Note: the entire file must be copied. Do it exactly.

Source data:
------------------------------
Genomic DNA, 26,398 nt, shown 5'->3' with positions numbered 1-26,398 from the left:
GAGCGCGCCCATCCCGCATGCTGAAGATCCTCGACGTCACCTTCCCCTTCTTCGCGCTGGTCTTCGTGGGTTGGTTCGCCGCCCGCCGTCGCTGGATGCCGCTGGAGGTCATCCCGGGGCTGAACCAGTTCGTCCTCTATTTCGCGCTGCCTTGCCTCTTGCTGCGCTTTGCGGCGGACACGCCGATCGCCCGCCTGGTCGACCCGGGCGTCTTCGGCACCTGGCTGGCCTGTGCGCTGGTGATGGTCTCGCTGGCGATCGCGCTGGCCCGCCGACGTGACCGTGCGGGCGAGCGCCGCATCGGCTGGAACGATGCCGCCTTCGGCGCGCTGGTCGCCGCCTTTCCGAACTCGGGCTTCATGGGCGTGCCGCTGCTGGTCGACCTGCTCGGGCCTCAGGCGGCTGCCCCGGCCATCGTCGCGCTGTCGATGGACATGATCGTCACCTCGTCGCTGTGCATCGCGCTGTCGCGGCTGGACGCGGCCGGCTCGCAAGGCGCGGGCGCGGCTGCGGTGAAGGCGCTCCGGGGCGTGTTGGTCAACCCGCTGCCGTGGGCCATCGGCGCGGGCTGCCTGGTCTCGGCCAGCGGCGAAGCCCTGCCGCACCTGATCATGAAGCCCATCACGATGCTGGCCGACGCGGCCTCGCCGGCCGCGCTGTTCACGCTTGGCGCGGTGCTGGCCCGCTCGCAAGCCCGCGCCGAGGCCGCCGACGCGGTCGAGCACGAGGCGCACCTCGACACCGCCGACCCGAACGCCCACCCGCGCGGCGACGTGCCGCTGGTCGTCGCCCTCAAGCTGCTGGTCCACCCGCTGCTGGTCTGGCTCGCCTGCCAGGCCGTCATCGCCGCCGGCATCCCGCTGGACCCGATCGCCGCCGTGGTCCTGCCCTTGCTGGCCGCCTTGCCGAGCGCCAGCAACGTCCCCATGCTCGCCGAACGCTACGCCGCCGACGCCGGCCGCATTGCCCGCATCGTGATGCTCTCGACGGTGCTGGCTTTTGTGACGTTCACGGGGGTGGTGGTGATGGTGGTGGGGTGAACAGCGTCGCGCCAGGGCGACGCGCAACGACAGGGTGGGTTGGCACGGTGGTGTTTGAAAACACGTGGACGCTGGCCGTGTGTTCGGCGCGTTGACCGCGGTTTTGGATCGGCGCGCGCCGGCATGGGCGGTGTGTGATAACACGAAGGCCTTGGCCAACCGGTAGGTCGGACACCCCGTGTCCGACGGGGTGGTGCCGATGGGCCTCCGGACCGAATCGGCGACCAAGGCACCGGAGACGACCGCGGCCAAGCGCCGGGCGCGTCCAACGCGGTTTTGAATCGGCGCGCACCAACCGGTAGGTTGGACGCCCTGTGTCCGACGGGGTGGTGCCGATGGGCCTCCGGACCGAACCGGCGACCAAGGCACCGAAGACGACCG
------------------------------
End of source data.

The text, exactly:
Genomic DNA, 26,398 nt, shown 5'->3' with positions numbered 1-26,398 from the left:
GAGCGCGCCCATCCCGCATGCTGAAGATCCTCGACGTCACCTTCCCCTTCTTCGCGCTGGTCTTCGTGGGTTGGTTCGCCGCCCGCCGTCGCTGGATGCCGCTGGAGGTCATCCCGGGGCTGAACCAGTTCGTCCTCTATTTCGCGCTGCCTTGCCTCTTGCTGCGCTTTGCGGCGGACACGCCGATCGCCCGCCTGGTCGACCCGGGCGTCTTCGGCACCTGGCTGGCCTGTGCGCTGGTGATGGTCTCGCTGGCGATCGCGCTGGCCCGCCGACGTGACCGTGCGGGCGAGCGCCGCATCGGCTGGAACGATGCCGCCTTCGGCGCGCTGGTCGCCGCCTTTCCGAACTCGGGCTTCATGGGCGTGCCGCTGCTGGTCGACCTGCTCGGGCCTCAGGCGGCTGCCCCGGCCATCGTCGCGCTGTCGATGGACATGATCGTCACCTCGTCGCTGTGCATCGCGCTGTCGCGGCTGGACGCGGCCGGCTCGCAAGGCGCGGGCGCGGCTGCGGTGAAGGCGCTCCGGGGCGTGTTGGTCAACCCGCTGCCGTGGGCCATCGGCGCGGGCTGCCTGGTCTCGGCCAGCGGCGAAGCCCTGCCGCACCTGATCATGAAGCCCATCACGATGCTGGCCGACGCGGCCTCGCCGGCCGCGCTGTTCACGCTTGGCGCGGTGCTGGCCCGCTCGCAAGCCCGCGCCGAGGCCGCCGACGCGGTCGAGCACGAGGCGCACCTCGACACCGCCGACCCGAACGCCCACCCGCGCGGCGACGTGCCGCTGGTCGTCGCCCTCAAGCTGCTGGTCCACCCGCTGCTGGTCTGGCTCGCCTGCCAGGCCGTCATCGCCGCCGGCATCCCGCTGGACCCGATCGCCGCCGTGGTCCTGCCCTTGCTGGCCGCCTTGCCGAGCGCCAGCAACGTCCCCATGCTCGCCGAACGCTACGCCGCCGACGCCGGCCGCATTGCCCGCATCGTGATGCTCTCGACGGTGCTGGCTTTTGTGACGTTCACGGGGGTGGTGGTGATGGTGGTGGGGTGAACAGCGTCGCGCCAGGGCGACGCGCAACGACAGGGTGGGTTGGCACGGTGGTGTTTGAAAACACGTGGACGCTGGCCGTGTGTTCGGCGCGTTGACCGCGGTTTTGGATCGGCGCGCGCCGGCATGGGCGGTGTGTGATAACACGAAGGCCTTGGCCAACCGGTAGGTCGGACACCCCGTGTCCGACGGGGTGGTGCCGATGGGCCTCCGGACCGAATCGGCGACCAAGGCACCGGAGACGACCGCGGCCAAGCGCCGGGCGCGTCCAACGCGGTTTTGAATCGGCGCGCACCAACCGGTAGGTTGGACGCCCTGTGTCCGACGGGGTGGTGCCGATGGGCCTCCGGACCGAACCGGCGACCAAGGCACCGAAGACGACCG